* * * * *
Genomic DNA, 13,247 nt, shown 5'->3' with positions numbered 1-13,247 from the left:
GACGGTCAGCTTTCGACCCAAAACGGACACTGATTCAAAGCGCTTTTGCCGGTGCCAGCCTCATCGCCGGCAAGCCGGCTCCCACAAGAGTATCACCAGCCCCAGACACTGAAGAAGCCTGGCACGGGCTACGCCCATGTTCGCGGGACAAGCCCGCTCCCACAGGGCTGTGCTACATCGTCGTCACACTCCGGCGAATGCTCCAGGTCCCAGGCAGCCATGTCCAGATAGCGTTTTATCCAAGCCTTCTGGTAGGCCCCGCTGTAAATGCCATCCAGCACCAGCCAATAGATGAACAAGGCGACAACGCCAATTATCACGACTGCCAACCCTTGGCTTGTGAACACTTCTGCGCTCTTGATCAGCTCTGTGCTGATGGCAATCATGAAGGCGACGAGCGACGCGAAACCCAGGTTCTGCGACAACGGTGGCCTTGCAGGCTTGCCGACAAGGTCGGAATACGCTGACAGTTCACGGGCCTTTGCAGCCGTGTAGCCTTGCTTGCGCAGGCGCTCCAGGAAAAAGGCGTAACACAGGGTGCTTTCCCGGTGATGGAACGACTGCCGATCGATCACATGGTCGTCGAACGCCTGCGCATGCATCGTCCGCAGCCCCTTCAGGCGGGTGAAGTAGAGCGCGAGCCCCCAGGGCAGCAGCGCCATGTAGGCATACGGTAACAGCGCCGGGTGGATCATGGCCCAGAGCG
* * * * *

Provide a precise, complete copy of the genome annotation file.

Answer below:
Genomic DNA, 13,247 nt, shown 5'->3' with positions numbered 1-13,247 from the left:
GACGGTCAGCTTTCGACCCAAAACGGACACTGATTCAAAGCGCTTTTGCCGGTGCCAGCCTCATCGCCGGCAAGCCGGCTCCCACAAGAGTATCACCAGCCCCAGACACTGAAGAAGCCTGGCACGGGCTACGCCCATGTTCGCGGGACAAGCCCGCTCCCACAGGGCTGTGCTACATCGTCGTCACACTCCGGCGAATGCTCCAGGTCCCAGGCAGCCATGTCCAGATAGCGTTTTATCCAAGCCTTCTGGTAGGCCCCGCTGTAAATGCCATCCAGCACCAGCCAATAGATGAACAAGGCGACAACGCCAATTATCACGACTGCCAACCCTTGGCTTGTGAACACTTCTGCGCTCTTGATCAGCTCTGTGCTGATGGCAATCATGAAGGCGACGAGCGACGCGAAACCCAGGTTCTGCGACAACGGTGGCCTTGCAGGCTTGCCGACAAGGTCGGAATACGCTGACAGTTCACGGGCCTTTGCAGCCGTGTAGCCTTGCTTGCGCAGGCGCTCCAGGAAAAAGGCGTAACACAGGGTGCTTTCCCGGTGATGGAACGACTGCCGATCGATCACATGGTCGTCGAACGCCTGCGCATGCATCGTCCGCAGCCCCTTCAGGCGGGTGAAGTAGAGCGCGAGCCCCCAGGGCAGCAGCGCCATGTAGGCATACGGTAACAGCGCCGGGTGGATCATGGCCCAGAGCG